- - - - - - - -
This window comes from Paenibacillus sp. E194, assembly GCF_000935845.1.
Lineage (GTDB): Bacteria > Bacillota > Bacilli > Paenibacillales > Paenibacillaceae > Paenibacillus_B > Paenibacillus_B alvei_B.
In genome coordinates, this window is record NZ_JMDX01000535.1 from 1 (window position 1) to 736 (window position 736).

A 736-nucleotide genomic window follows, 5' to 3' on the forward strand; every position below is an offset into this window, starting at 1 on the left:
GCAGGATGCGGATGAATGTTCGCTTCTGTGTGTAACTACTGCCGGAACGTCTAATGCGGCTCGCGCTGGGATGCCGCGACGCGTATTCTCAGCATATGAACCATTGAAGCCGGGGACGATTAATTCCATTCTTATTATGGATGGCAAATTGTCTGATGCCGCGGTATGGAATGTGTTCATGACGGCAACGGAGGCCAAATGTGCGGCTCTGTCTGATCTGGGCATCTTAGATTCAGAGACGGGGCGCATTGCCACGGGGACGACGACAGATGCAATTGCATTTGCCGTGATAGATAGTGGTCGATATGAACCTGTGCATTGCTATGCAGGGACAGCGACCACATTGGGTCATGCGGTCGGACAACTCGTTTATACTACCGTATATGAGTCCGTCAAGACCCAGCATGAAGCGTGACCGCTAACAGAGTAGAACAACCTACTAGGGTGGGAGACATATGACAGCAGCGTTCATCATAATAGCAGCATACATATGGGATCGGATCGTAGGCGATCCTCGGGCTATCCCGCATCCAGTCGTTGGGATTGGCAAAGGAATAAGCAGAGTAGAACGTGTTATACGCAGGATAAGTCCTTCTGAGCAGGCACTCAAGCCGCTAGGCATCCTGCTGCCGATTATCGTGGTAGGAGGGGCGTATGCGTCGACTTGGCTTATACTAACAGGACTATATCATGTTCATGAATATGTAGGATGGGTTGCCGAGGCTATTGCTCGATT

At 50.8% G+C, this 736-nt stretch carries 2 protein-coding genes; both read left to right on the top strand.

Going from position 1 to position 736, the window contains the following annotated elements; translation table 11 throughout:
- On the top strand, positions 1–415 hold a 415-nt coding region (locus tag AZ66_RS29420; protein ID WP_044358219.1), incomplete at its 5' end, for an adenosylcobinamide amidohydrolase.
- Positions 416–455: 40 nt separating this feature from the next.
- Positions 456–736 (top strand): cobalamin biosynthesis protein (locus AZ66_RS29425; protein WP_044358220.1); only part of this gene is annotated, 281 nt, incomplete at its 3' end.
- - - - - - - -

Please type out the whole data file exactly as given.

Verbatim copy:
This window comes from Paenibacillus sp. E194, assembly GCF_000935845.1.
Lineage (GTDB): Bacteria > Bacillota > Bacilli > Paenibacillales > Paenibacillaceae > Paenibacillus_B > Paenibacillus_B alvei_B.
In genome coordinates, this window is record NZ_JMDX01000535.1 from 1 (window position 1) to 736 (window position 736).

A 736-nucleotide genomic window follows, 5' to 3' on the forward strand; every position below is an offset into this window, starting at 1 on the left:
GCAGGATGCGGATGAATGTTCGCTTCTGTGTGTAACTACTGCCGGAACGTCTAATGCGGCTCGCGCTGGGATGCCGCGACGCGTATTCTCAGCATATGAACCATTGAAGCCGGGGACGATTAATTCCATTCTTATTATGGATGGCAAATTGTCTGATGCCGCGGTATGGAATGTGTTCATGACGGCAACGGAGGCCAAATGTGCGGCTCTGTCTGATCTGGGCATCTTAGATTCAGAGACGGGGCGCATTGCCACGGGGACGACGACAGATGCAATTGCATTTGCCGTGATAGATAGTGGTCGATATGAACCTGTGCATTGCTATGCAGGGACAGCGACCACATTGGGTCATGCGGTCGGACAACTCGTTTATACTACCGTATATGAGTCCGTCAAGACCCAGCATGAAGCGTGACCGCTAACAGAGTAGAACAACCTACTAGGGTGGGAGACATATGACAGCAGCGTTCATCATAATAGCAGCATACATATGGGATCGGATCGTAGGCGATCCTCGGGCTATCCCGCATCCAGTCGTTGGGATTGGCAAAGGAATAAGCAGAGTAGAACGTGTTATACGCAGGATAAGTCCTTCTGAGCAGGCACTCAAGCCGCTAGGCATCCTGCTGCCGATTATCGTGGTAGGAGGGGCGTATGCGTCGACTTGGCTTATACTAACAGGACTATATCATGTTCATGAATATGTAGGATGGGTTGCCGAGGCTATTGCTCGATT

At 50.8% G+C, this 736-nt stretch carries 2 protein-coding genes; both read left to right on the top strand.

Going from position 1 to position 736, the window contains the following annotated elements; translation table 11 throughout:
- On the top strand, positions 1–415 hold a 415-nt coding region (locus tag AZ66_RS29420; protein ID WP_044358219.1), incomplete at its 5' end, for an adenosylcobinamide amidohydrolase.
- Positions 416–455: 40 nt separating this feature from the next.
- Positions 456–736 (top strand): cobalamin biosynthesis protein (locus AZ66_RS29425; protein WP_044358220.1); only part of this gene is annotated, 281 nt, incomplete at its 3' end.